MW: Something really striking about Twenties is that, even though it’s a contemporary look at the industry, they’re all young people with old-fashioned, starry-eyed dreams of making it in Tinseltown, which is innocent. In general, do you think that innocence survives in Hollywood? Will it survive on Twenties?
WAITHE: No, innocence never survives, whether you’re in Hollywood or not, I think. But that’s what’s so great about the show. We hope to show how you can go from being wide-eyed and bushy-tailed to jaded and accomplished and successful. That’s really the journey. It’s about how do you maintain your enthusiasm, how do you not become jaded? Because the truth is that you’re never not jaded. You’re never not going to be jaded. You can’t help it — once something becomes your norm, it becomes your norm. And that’s all you can do, and it’s about how you keep it exciting, how you keep reinventing yourself.
MW: And hold on to that authenticity, which is something that Hattie has, and that I think Jojo has, besides also being funny. She is a really unique lead of a show, both in how she looks and sounds. But Jojo hadn’t carried a series before, so what convinced you that she was the one for this show?
WAITHE: Well, I saw she was crowdfunding for a web series. And I donated, and something told me just get her on the phone and talk to her, and get a sense of what she was trying to do. And she says, “I’m trying to act.” Because I always ask people, “What is your ultimate end goal with the thing that you’re doing?” And she said, “Well the goal is to not turn this into a show. The goal is to get me into rooms.” And the truth is, oftentimes web series aren’t going to do that for you, a lot of times these days. Because web series were coming up when I was coming up. And now it’s TikTok, now it’s Instagram. So things are always ever changing.
And so that is another interesting thing we’re exploring is that the industry is always changing. So for me, doing a web series was a part of it. Now a young person probably won’t even know what that is, because that’s what happens, the business changes as you grow. With that being said, she was doing a web series at the time. I said, “Why don’t you come and audition for Twenties?” having no idea what it was going to lead to, not knowing what her skill set was. I wasn’t in the room when she auditioned but my casting director called me like, “Yo, the girl you sent us is great. She’s awesome, I really think she’s your girl.” And that’s what it was — it was really her being ready for that moment, and being herself in a way that I needed her to be, in a way that I needed to be myself when I was standing next to Aziz on Master Of None. So it really is a continuation of sort of passing the baton.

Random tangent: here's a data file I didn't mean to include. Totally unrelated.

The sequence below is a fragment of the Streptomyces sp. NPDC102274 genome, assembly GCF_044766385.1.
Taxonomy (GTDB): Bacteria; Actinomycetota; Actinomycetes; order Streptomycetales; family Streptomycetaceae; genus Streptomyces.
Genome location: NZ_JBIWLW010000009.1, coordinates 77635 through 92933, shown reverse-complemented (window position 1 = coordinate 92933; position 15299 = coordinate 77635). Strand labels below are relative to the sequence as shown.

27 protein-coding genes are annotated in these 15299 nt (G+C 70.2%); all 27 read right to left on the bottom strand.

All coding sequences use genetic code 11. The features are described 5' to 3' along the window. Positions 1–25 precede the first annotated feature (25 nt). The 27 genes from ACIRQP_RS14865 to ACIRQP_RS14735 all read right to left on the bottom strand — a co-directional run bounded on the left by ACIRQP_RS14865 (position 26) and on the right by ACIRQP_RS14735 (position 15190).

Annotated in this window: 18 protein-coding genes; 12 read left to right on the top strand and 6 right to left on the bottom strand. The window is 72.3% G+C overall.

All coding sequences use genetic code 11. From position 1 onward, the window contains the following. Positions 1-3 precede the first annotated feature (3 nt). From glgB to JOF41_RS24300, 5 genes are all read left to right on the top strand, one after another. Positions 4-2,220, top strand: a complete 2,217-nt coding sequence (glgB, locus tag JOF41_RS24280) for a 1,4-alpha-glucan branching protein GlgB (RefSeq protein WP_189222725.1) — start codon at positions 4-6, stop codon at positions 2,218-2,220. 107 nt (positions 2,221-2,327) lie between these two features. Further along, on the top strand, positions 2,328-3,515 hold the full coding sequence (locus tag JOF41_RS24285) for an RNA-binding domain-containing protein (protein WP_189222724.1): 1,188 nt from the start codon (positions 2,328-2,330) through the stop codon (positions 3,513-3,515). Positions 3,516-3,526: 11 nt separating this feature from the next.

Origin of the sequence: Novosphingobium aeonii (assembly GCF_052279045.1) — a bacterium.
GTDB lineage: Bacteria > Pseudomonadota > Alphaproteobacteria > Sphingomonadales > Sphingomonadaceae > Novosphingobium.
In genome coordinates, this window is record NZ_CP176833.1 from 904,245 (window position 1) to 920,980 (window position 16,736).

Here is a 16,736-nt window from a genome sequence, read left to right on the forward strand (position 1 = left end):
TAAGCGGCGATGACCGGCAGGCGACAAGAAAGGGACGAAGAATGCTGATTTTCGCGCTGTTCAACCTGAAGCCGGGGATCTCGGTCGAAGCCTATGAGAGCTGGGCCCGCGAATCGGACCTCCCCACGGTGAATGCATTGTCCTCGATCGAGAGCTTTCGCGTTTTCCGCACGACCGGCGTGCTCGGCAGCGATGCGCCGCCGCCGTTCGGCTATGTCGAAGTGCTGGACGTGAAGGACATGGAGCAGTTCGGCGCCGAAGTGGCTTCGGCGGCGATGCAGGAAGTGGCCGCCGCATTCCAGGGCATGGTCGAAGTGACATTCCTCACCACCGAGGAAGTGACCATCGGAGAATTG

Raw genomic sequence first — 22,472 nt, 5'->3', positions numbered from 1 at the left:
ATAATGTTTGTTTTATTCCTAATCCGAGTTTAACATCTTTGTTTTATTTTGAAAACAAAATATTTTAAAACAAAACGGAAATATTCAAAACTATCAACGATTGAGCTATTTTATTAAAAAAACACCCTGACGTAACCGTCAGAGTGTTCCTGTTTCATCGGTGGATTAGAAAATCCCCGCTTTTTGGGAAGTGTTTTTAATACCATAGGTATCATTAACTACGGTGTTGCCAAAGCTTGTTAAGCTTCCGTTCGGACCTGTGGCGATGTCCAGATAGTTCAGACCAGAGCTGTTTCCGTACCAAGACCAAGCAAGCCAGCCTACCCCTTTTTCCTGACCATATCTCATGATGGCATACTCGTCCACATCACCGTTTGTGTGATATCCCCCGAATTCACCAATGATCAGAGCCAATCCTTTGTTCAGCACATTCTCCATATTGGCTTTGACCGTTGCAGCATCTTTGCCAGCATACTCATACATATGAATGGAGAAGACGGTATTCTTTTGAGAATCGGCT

MW: The Twenties pilot episode opened with the theme from All About Eve, which is one of my favorite movies, so I knew I was in the right place. There’s a great sense of old-movie love. Are you a classic movie person?
WAITHE: Yes, I am. And I think what I like to do, too, is to show that all of my influences are all over the place and very different. I am the type of girl that will love Hoop Dreams but then also sit and watch All About Eve. And I think I’m not alone in that. I think that the idea that all Black artists only understand Black references, it’s like, “No.” Because also, too, if you go into some of Spike Lee’s references, who was his blueprint? He wanted to just study those greats that came before. And same thing with me, I wanted to just watch great, old movies, and still find them entertaining. And that’s why I think a big mission for me in my work is to not just make something that people will applaud right now, but I want to make work that people can say, “Let me go back and revisit that. Let me go back and look at that movie or that TV show and see how it plays now.” And the truth is I always want to be a person who has work that is debated but then also is revisited. And oftentimes if you aren’t debated, chances are they may not go back and revisit you.
MW: A debate on this season of the show, one that I found really interesting, is about whether it’s better to find your soulmate or a good teammate. Can’t they be one and the same?
WAITHE: They can be, but sometimes they aren’t. Sometimes people are married to a person they’re not madly in love with, but they can live their lives with. And I don’t ever want to say that that’s bad. I think that’s their choice. Then there’s some people that you meet, and they’re madly in love and they’ve been together for 20 years, and they still get butterflies and that’s their story. Cool. But I think what I’m trying to say is that we don’t have to judge either or.